Kitchen 937

    Published on April 4th, 2010 | by Greg


    Let Off Some Steam the Old-Fashioned Way With the Kuhn-Rikon Ecomatic

    In this economy, we are all about saving money while eating healthy. As America becomes a bit larger around the waistline, we probably only have ourselves and our processed foods to blame. Wouldn’t it be swell to sit down to dinner as a couple or a family and produce up to ten servings of your choice of poultry, rice, beans, soups, or veggies in a fast, convenient manner?

    That’s the pitch of the Kuhn Rikon Ecomatic pressure cooker which features Swiss engineering and a contemporary state-of-the-art design. We give this pressure cooker our seal of approval as our foods are cooked in a healthier manner in a third of the time. Little water is needed so our nutrients and flavor are not boiled or evaporated away, and there is plenty of room for your veggies or other items with a 6 liter capacity.

    As we focus on greener and more energy-saving ways to live, it should be noted that pressure cooking can help you do your part to live a bit more environmentally friendly. According to Kuhn Rikon, pressure cooking can save more than 60% of energy versus conventional cooking methods.

    We were inspired by not only how good-looking our pressure cooker was but how thought out and cleverly designed it was. Those Swiss really know how to produce ample results and we aren’t referring to cheese. The base is aluminum to create optimal heat distribution and faster heat conductivity which allowed us to cook on our choice of surfaces; even induction stovetops.

    Taking safety precautions while cooking is a must (though maybe some of us should stay out of the kitchen altogether). We thoroughly enjoyed not burning our hands on a too-hot handle because the Kuhn-Rikon handle has a looped design for two-handed lifting which meant cool to the touch and no burning flesh or four-letter curses. A rubber gasket promises a tight seal on the lid of the pot and vents release steam if the pressure builds too high.

    Some added bonuses are the stem of the operating valve shows high and low pressure so you can adjust heat for different kinds of foods. This helped us when determining how to cook rice vs. stew. Pressure cooking traps steam to heat foods at temperatures above boiling. After cooking, pressure can be diminished slowly (simply let the cooker sit for a few minutes), normally (press the pressure indicator), or quickly (run lukewarm water on the lid’s rim). We liked the safety lid locking system that prevents opening the cooker when still under pressure.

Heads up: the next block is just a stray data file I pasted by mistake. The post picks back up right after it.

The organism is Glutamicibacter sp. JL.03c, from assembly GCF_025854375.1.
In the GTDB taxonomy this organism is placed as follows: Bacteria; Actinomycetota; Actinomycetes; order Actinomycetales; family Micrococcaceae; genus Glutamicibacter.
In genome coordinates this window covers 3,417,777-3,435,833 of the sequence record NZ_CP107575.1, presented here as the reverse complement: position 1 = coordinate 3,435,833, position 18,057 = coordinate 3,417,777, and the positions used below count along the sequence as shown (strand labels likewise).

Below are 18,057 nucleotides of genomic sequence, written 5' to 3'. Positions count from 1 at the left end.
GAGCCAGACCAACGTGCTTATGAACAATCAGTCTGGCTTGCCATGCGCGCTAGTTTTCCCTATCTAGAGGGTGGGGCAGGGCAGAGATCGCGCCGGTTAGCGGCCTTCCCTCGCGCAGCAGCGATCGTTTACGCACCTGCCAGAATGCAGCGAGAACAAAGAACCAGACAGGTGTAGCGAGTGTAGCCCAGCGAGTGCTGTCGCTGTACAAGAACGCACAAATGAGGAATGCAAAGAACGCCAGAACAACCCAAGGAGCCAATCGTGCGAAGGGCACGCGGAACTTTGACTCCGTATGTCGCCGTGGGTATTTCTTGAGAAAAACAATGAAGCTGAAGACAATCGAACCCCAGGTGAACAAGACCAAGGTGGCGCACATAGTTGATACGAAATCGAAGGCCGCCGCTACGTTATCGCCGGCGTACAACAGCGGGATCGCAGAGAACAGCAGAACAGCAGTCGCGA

We were able to purchase the 6-liter Kuhn Rikon Ecomatic pressure cooker from Amazon for around $100. A worthwhile investment for someone whose focus is on eating healthier, faster, and greener. And we don’t mean just the vibrant color of your vegetables.

    About the Author

    Greg dreamed up the idea for the Truly Network while living in Hawaii, which began with a single site called TrulyObscure. In 2010, when advertisers and readers were requesting coverage beyond the scope of that site, TrulyNet was launched, reaching a broader audience over a variety of niche sites. Formerly the head technology correspondent for the Des Moines Register at age 16, he has since lived and worked in five states and two countries, helping a list of organizations and companies that includes the United States Census Bureau, TripAdvisor, Events Photo Group, Berlitz, and Computer Geeks. He also served as the Content Strategy Manager for HearPlanet, a multi-platform app that has reached over a million users and has been featured in the New York Times, Hemispheres Magazine, National Geographic Adventure, Fox Business News, PC Magazine, and even Apple’s own iPhone ads. Greg has written as a restaurant critic and feature journalist for a number of national and international publications, including City Weekend Magazine, Red Egg Magazine, the Newton Daily News, Capital Change Magazine, and an arm of China Daily, Beijing Weekend. In addition, he has served as a consulting editor for the Foreign Language Press of Beijing, as well as a writer and editor for the George Washington University Hatchet, the school newspaper of his alma mater. Originally from Iowa, Greg is currently living in the West Village of Manhattan.

    Back to Top ↑